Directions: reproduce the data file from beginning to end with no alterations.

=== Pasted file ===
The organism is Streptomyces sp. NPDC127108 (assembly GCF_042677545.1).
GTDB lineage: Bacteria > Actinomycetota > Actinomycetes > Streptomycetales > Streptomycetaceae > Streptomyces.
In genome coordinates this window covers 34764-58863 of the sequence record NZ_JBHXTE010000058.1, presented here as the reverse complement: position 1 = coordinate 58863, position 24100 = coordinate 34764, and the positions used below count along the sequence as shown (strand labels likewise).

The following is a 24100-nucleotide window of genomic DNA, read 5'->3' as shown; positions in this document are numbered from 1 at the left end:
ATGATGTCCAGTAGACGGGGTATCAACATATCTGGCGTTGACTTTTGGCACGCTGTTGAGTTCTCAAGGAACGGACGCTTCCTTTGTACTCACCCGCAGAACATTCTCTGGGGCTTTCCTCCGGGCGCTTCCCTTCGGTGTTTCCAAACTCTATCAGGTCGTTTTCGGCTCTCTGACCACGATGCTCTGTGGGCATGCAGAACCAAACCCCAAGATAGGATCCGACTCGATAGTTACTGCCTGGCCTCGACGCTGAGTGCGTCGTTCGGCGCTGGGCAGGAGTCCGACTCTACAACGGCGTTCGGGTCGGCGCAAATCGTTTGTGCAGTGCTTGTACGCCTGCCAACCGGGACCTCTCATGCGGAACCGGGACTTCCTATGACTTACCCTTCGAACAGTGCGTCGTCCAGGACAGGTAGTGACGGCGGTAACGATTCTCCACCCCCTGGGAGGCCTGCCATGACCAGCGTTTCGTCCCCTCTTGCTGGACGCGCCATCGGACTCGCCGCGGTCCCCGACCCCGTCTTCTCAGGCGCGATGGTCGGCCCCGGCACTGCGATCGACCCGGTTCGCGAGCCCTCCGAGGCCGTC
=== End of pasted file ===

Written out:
The organism is Streptomyces sp. NPDC127108 (assembly GCF_042677545.1).
GTDB lineage: Bacteria > Actinomycetota > Actinomycetes > Streptomycetales > Streptomycetaceae > Streptomyces.
In genome coordinates this window covers 34764-58863 of the sequence record NZ_JBHXTE010000058.1, presented here as the reverse complement: position 1 = coordinate 58863, position 24100 = coordinate 34764, and the positions used below count along the sequence as shown (strand labels likewise).

The following is a 24100-nucleotide window of genomic DNA, read 5'->3' as shown; positions in this document are numbered from 1 at the left end:
ATGATGTCCAGTAGACGGGGTATCAACATATCTGGCGTTGACTTTTGGCACGCTGTTGAGTTCTCAAGGAACGGACGCTTCCTTTGTACTCACCCGCAGAACATTCTCTGGGGCTTTCCTCCGGGCGCTTCCCTTCGGTGTTTCCAAACTCTATCAGGTCGTTTTCGGCTCTCTGACCACGATGCTCTGTGGGCATGCAGAACCAAACCCCAAGATAGGATCCGACTCGATAGTTACTGCCTGGCCTCGACGCTGAGTGCGTCGTTCGGCGCTGGGCAGGAGTCCGACTCTACAACGGCGTTCGGGTCGGCGCAAATCGTTTGTGCAGTGCTTGTACGCCTGCCAACCGGGACCTCTCATGCGGAACCGGGACTTCCTATGACTTACCCTTCGAACAGTGCGTCGTCCAGGACAGGTAGTGACGGCGGTAACGATTCTCCACCCCCTGGGAGGCCTGCCATGACCAGCGTTTCGTCCCCTCTTGCTGGACGCGCCATCGGACTCGCCGCGGTCCCCGACCCCGTCTTCTCAGGCGCGATGGTCGGCCCCGGCACTGCGATCGACCCGGTTCGCGAGCCCTCCGAGGCCGTC